Take the 2-minute tour ×
Stack Overflow is a question and answer site for professional and enthusiast programmers. It's 100% free, no registration required.

I would like to ask if anybody could provide an example of web.config for the following situation:

I have a web (ASP.NET) with form authentification (login controls), which I would like to have connected to our corporate Active Directory. In AD, we have defined users as well as groups. Authentification for the users (allow users...) works like a charm, however, when I want to add role authentification (allow roles...) it doesn't work. I've tried to enable role manager but don't know exactly how to setup the provider to communicate with the AD.

Furthermore, I would like to have all the settings only in web.config, not to do group authentification in the code (I know it's possible but I would prefer config solution only).

Althought I went through several tutorials on the web, most of the role authentification was oriented on using a local sql server or windows authorization, but not AD.

share|improve this question

2 Answers 2

up vote 6 down vote accepted

The idea is to write a custom role provider which reads groups from the AD and exposes as user roles:

http://slalomdev.blogspot.com/2008/08/active-directory-role-provider.html

share|improve this answer
    
Thanks, that looks promising, I will check it out! –  Frankie Nov 4 '11 at 14:24

if that site is on your intranet then you don't need to use login controls or the roles provider. AD is already a provider out of the box. Your web.config file needs to have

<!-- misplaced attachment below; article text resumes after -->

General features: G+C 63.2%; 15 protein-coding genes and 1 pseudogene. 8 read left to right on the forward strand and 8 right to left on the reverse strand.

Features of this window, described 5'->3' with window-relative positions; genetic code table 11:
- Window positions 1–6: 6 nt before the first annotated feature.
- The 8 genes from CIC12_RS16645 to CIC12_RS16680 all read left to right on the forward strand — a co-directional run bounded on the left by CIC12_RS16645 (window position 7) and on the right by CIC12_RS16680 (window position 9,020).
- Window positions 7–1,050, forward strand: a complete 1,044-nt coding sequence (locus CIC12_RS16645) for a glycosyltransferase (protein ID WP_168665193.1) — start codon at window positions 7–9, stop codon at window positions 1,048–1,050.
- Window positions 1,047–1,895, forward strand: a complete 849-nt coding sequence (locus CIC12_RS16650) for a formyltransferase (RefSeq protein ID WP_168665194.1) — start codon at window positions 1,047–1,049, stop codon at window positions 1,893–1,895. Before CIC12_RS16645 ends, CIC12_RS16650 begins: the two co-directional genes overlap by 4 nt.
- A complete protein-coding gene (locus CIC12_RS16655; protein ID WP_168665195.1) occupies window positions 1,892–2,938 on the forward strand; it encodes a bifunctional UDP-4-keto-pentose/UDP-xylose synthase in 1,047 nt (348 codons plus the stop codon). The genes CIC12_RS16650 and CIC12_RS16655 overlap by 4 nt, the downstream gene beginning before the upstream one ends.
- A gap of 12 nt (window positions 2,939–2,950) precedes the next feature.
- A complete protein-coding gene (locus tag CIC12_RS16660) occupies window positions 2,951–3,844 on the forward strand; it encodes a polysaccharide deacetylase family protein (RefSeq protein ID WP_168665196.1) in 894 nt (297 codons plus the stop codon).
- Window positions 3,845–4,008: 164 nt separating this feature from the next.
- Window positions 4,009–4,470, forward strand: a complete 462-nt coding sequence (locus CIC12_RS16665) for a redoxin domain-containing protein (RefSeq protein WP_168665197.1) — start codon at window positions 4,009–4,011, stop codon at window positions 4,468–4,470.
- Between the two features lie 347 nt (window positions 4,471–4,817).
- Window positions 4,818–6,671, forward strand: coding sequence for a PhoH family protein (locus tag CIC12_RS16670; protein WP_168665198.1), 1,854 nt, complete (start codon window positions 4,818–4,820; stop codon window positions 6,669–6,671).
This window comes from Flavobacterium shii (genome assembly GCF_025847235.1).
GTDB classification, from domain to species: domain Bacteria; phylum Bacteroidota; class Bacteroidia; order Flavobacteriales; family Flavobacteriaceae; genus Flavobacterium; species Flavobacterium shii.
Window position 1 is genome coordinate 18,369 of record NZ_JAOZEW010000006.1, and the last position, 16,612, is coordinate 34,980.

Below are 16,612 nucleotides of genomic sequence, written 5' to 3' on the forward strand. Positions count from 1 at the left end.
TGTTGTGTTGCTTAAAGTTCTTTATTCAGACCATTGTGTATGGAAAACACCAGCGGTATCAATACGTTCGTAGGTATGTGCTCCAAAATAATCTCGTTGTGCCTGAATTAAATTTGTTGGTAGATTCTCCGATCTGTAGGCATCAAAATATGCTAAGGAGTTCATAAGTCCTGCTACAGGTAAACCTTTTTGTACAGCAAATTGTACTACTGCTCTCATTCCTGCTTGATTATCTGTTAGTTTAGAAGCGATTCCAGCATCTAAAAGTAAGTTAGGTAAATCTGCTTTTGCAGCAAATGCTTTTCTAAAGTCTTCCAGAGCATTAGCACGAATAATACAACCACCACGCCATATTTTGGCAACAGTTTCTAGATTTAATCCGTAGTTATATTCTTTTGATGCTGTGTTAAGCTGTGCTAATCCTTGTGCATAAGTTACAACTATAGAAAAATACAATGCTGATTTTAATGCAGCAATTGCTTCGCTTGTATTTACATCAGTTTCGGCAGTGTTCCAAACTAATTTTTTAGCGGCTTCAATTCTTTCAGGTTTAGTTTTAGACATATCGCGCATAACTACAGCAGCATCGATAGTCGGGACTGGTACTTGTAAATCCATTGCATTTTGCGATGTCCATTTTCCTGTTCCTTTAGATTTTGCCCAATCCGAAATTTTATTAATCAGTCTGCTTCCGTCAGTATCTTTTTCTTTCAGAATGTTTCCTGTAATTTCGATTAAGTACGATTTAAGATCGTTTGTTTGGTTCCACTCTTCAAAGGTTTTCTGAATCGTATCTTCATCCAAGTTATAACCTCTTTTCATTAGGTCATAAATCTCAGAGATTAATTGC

<authentication mode="Windows"/>
<authorization>
  <!--<allow roles="AD_GROUP" />-->
  <!--<allow users="USERS"/-->
  <deny users="?"/> <!-- Important if you want to force authentication-->
</authorization>

the somewhere in your code you can check to see the user is in a role like this:

HttpContext.Current.User.IsInRole("AD_GROUP_NAME")
share|improve this answer
    
But I want to keep a possibillity to login as UserA or UserB or UserC, not only as current Windows user. That's why there is a login control (form), just to be able to enter login and password. –  Frankie Nov 4 '11 at 14:26
1  
if you need to log the user's actions you can use HttpContext.Current.User.Identity.Name which will give you the AD username of the currently logged in user –  Eonasdan Nov 4 '11 at 14:28

Your Answer

 
discard

By posting your answer, you agree to the privacy policy and terms of service.

Not the answer you're looking for? Browse other questions tagged or ask your own question.